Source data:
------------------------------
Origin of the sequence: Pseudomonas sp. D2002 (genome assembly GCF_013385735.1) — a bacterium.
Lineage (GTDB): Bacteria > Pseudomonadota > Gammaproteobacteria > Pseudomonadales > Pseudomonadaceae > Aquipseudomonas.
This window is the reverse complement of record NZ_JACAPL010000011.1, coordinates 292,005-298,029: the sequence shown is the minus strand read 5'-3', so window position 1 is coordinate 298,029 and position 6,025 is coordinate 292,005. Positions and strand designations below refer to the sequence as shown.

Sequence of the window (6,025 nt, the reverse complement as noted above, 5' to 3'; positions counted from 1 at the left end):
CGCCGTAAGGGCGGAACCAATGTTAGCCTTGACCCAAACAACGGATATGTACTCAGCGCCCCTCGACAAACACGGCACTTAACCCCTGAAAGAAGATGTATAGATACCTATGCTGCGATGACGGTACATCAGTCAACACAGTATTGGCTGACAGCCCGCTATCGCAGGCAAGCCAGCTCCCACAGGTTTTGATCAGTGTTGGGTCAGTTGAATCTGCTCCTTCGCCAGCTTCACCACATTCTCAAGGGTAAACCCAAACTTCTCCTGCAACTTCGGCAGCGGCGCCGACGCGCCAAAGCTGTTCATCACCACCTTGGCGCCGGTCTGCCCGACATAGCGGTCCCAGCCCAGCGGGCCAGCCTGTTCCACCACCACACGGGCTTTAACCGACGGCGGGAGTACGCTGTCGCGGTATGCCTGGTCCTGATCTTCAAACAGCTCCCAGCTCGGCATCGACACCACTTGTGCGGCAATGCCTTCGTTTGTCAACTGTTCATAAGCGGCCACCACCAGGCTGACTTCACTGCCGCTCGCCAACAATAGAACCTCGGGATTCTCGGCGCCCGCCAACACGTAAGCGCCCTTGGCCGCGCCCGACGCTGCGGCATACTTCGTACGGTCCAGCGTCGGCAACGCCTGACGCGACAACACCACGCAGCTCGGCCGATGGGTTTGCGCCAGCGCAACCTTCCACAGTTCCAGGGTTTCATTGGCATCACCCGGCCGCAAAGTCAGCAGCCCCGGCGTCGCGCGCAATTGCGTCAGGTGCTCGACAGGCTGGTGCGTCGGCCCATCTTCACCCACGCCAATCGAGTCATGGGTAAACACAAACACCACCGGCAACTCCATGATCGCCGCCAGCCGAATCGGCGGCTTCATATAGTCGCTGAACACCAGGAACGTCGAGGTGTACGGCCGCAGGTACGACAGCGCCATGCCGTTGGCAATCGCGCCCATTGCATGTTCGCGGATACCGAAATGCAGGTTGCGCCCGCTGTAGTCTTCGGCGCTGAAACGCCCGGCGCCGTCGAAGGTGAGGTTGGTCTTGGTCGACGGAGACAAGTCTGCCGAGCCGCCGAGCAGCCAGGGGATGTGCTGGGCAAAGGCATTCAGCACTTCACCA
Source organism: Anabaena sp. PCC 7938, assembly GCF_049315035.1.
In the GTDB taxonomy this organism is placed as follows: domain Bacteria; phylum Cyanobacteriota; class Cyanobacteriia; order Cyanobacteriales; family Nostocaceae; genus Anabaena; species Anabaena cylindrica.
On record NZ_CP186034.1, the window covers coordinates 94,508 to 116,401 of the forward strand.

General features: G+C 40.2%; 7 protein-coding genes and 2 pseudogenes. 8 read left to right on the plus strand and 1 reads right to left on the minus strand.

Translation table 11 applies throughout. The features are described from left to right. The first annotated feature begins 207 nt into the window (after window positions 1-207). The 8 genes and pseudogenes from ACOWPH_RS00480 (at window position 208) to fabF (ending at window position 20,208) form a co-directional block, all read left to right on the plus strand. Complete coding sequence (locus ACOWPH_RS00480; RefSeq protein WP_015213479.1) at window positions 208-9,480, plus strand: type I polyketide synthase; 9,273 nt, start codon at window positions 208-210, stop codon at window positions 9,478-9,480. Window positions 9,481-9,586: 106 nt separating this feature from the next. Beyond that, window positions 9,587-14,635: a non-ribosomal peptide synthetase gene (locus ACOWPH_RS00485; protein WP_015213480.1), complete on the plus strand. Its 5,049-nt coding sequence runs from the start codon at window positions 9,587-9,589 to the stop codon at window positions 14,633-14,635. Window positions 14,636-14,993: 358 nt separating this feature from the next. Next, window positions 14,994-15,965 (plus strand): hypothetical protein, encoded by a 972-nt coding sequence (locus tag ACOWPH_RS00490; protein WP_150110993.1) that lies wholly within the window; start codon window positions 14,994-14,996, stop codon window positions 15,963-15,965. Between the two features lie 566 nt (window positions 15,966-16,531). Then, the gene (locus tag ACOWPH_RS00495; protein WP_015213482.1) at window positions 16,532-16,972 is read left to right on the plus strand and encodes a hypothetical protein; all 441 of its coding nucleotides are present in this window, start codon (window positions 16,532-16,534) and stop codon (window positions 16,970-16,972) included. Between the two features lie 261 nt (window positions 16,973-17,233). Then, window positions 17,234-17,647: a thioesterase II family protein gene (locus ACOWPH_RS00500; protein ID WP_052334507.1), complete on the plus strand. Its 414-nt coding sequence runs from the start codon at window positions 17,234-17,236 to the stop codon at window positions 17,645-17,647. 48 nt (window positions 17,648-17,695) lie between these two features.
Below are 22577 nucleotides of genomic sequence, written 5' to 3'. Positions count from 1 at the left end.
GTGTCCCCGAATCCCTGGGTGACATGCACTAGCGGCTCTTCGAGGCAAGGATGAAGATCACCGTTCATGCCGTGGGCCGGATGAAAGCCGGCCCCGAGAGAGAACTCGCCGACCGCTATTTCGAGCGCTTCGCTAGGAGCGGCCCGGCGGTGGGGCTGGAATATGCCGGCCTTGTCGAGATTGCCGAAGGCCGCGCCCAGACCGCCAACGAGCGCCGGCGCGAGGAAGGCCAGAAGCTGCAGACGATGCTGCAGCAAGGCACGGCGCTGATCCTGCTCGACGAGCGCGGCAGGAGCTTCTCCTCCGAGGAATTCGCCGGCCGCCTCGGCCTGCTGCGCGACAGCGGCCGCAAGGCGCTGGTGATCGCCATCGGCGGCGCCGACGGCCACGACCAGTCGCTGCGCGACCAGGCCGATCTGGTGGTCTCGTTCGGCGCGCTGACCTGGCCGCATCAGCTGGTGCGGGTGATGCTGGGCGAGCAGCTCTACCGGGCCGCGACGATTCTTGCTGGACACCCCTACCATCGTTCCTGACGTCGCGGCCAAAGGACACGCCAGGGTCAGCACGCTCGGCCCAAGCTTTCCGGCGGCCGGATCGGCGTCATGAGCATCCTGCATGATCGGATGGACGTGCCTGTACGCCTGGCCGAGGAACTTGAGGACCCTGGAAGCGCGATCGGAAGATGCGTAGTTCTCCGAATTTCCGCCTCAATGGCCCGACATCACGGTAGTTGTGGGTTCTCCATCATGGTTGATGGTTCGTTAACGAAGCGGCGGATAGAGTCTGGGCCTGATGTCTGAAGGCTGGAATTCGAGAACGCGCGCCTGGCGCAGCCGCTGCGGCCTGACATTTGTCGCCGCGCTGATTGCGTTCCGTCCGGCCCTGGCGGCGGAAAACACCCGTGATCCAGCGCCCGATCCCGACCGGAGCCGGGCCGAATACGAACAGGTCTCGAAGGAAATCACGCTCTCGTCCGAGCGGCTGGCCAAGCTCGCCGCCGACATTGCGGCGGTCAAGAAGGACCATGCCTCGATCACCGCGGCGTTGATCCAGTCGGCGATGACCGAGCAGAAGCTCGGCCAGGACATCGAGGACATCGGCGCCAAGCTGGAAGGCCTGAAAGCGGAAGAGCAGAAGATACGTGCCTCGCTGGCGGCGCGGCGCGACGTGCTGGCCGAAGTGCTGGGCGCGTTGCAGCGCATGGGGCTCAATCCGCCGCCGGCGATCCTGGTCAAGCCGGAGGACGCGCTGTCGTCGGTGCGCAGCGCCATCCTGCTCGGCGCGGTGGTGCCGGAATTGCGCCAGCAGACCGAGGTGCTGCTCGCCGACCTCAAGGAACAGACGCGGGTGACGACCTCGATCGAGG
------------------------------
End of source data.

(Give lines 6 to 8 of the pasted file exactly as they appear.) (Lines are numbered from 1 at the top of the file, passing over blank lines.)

Source organism: Anabaena sp. PCC 7938, assembly GCF_049315035.1.
In the GTDB taxonomy this organism is placed as follows: domain Bacteria; phylum Cyanobacteriota; class Cyanobacteriia; order Cyanobacteriales; family Nostocaceae; genus Anabaena; species Anabaena cylindrica.
On record NZ_CP186034.1, the window covers coordinates 94,508 to 116,401 of the forward strand.